Democrats Sit In Over Gun Legislation while SCOTUS Releases Rulings Left and Right

Democrats Sit In on Gun Control Amendments

So! As you have perhaps learned by now, many Democrats have joined together in a sit-in on the floor of the House to try to force agreement on an amendment that would prohibit people on a government terrorist watch list from buying guns. The situation, as NYT put it, “led to pandemonium,” especially in the hands of relatively new Speaker of the House Paul Ryan.

The standoff, which began with a Democratic sit-in on the House floor just before noon on Wednesday, did not end until about 3 a.m. Thursday when Mr. Ryan — barreling over Democrats’ objections — took the rare and provocative step of calling a vote on a major appropriations bill in the wee hours and without any debate. He then adjourned the House, with no legislative votes scheduled until July 5.

You can see a rough timeline of the whole situation here; some highlights are when Ryan ordered the cameras in the House shut off to try to deflect attention from the sit-in, when Elizabeth Warren arrived with Dunkin’ Donuts, and when Bernie Sanders appears to have arrived at exactly 4:20 pm. The evening featured chanting, singing, and Periscoping. Also, in the course of looking for that I found the last time this move was pulled, in 1995. From the NYT in 1995:

“In the House, where members had been promised that they could leave by 2 P.M., solid Democratic opposition to adjournment embarrassed Republicans into staying. The final vote was 361 to 32…. After the House vote, Republicans did not resume business but called an indefinite recess; later, they said it would last until Monday. Democrats stayed, shouting, ‘Work, work, work,’ then held a two-hour rally, although Republicans turned the television cameras off and ordered the House restaurant to close.”

Some things change, some things stay the same.

All jokes aside, however, and aside from the logistics of the sit-in there’s a lot to be discussed as far as the actual legislation itself. The bill itself only limits gun ownership for people on the government’s “terrorist watch list,” the contents of which are secret and inaccessible to the public. Also secret is how and why people are added to or removed from the list. As most security measures that ostensibly prevent terrorism in the US do, terrorist and no-fly lists appear to disproportionately target Arab-Americans and Muslims. As Gawker puts it:

The no-fly list is a civil rights disaster by every conceivable standard. It is secret, it disproportionately affects Arab-Americans, it is error-prone, there is no due process or effective recourse for people placed on the list, and it constantly and relentlessly expands. As of 2014, the government had a master watchlist of 680,000 people, forty percent of whom had “no recognized terrorist group affiliation.” This is both an absurdly large number of people to arbitrarily target in gun control legislation, and far, far too few to have any meaningful effect on actual gun ownership, let alone gun violence.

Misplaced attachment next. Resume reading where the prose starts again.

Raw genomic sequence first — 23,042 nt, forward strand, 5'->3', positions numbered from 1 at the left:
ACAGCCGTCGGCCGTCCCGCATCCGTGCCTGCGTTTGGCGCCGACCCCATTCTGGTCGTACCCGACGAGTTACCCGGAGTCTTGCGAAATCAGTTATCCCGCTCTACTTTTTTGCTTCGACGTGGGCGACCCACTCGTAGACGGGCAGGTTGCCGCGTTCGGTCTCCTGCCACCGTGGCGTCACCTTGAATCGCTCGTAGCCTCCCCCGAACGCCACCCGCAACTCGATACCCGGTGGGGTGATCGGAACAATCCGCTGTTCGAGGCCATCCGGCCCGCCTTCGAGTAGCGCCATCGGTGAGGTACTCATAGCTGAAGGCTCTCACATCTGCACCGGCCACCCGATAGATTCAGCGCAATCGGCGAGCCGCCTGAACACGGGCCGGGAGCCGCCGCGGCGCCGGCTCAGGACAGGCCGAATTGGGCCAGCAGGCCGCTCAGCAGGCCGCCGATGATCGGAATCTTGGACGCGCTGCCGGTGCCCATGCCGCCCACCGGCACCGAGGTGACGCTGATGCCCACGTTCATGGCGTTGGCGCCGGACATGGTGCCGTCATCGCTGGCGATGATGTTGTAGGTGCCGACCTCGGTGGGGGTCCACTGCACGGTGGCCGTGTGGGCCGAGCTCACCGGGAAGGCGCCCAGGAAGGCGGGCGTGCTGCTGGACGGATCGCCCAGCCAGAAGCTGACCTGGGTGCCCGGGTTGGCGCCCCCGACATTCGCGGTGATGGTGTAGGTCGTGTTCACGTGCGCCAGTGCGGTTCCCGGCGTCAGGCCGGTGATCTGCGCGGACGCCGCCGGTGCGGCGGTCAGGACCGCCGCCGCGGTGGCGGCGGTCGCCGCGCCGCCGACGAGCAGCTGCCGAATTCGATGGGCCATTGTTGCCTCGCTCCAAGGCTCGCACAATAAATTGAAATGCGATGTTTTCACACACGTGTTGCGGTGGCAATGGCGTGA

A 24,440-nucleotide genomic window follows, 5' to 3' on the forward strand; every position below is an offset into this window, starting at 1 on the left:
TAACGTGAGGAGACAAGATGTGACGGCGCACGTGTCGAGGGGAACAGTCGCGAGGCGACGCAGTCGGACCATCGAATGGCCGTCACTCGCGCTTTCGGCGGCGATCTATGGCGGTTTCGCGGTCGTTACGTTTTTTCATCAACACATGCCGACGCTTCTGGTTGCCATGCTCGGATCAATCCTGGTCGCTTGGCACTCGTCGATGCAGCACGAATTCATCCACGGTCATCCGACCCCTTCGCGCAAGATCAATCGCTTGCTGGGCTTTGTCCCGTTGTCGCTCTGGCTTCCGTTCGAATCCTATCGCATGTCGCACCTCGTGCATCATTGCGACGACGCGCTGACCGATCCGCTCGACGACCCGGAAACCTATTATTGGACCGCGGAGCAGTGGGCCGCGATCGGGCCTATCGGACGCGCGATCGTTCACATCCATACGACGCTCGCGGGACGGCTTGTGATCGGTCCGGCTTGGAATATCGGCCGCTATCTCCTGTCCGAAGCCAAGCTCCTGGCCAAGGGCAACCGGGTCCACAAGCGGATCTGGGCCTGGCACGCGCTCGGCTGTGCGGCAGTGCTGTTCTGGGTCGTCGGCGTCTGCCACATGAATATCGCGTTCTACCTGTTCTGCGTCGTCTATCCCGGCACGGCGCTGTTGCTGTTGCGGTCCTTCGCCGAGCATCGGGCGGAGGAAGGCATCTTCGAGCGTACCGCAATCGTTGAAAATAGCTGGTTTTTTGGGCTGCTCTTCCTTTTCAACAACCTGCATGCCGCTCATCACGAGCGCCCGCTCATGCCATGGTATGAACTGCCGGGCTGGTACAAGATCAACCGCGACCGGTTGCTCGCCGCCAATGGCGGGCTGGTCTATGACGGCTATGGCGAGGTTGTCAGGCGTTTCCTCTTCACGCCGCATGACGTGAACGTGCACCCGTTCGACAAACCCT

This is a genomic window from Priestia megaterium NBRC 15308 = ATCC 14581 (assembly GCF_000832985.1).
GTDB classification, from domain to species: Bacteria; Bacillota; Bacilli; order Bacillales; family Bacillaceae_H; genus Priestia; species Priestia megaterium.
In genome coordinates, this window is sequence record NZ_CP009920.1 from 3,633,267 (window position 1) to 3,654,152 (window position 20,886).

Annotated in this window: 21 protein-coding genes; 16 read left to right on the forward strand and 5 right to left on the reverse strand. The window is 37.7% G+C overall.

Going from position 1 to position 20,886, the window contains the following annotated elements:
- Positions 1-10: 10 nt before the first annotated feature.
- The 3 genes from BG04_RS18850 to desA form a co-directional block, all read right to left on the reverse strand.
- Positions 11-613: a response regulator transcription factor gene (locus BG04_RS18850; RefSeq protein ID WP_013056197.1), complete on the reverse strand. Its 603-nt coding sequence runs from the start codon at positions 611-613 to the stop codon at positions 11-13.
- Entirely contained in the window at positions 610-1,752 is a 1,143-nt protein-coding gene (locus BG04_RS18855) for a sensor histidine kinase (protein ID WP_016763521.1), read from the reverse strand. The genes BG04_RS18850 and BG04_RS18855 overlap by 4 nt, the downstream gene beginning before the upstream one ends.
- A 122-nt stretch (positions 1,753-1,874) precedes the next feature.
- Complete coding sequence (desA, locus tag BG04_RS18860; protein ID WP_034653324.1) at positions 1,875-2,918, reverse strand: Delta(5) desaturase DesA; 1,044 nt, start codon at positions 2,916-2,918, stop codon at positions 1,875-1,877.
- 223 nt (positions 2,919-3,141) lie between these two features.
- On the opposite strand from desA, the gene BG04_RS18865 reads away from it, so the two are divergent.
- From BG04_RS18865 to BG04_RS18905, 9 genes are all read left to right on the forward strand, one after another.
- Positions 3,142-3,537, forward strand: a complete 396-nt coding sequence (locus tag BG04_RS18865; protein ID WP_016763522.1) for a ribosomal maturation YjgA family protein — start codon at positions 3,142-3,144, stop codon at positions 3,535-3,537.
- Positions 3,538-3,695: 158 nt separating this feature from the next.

Discourse around this is very emotionally charged, with people feeling relief at seeing any action at all around gun control legislation, people who fear that if this legislation does pass it will provide a basis for surveilling and targeting Black and brown people and Muslims, and people who feel both.

So what’s the outlook, then, on this legislation actually becoming law after this sit-in? The House is on a break right now until later in July, so nothing is happening on it right now. According to Reuters, “Representative Steny Hoyer, the No. 2 Democrat in the House, told Reuters that lawmakers would now go back to their home districts to try to build support for legislation,” and Rep. John Lewis of Georgia, who led the sit-in, said “We must keep the faith and we must come back here … more determined than ever before.”

SCOTUS’s Votes

The SCOTUS released many rulings today on important cases! Here’s a brief rundown. (There will also be a major SCOTUS ruling announced Monday on abortion-related case Whole Woman’s Health v. Hellerstedt!)

+ In the case of Fisher vs. University of Texas at Austin, the case in which Abigail Fisher sued UT claiming that she, a white woman, was only denied admission to UT because of affirmative action. The SCOTUS voted 4-3 that UT’s affirmative action policy is constitutional and can continue to run (it was a seven-person vote, I believe, because Elena Kagan recused herself).

+ SCOTUS had a split vote, 4-4, on a case regarding DACA (Deferred Action for Childhood Arrivals)/DAPA (Deferred Action for Parents of Americans), which has the end result of leaving the original ruling against a proposed that the case was appealing in place. This means that Obama’s proposed plan, which would have shielded up to five million undocumented people from deportation, is blocked from moving forward. There will likely be another attempt at pushing it through and/or an appeals process, but for the time being, millions of people are left vulnerable.

+ The SCOTUS was also split on a ruling in the Dollar General case, which concerned whether the tribal courts of the Mississippi Band of Choctaw Indians had the right to prosecute the sexual assault of a teen Choctaw boy. The split vote means that the tribal court ruling will be upheld, and the tribal courts will be able to retain their jurisdiction over crimes that occur on tribal land.

Order in the Court

There were also several important rulings today that didn’t happen in the SCOTUS.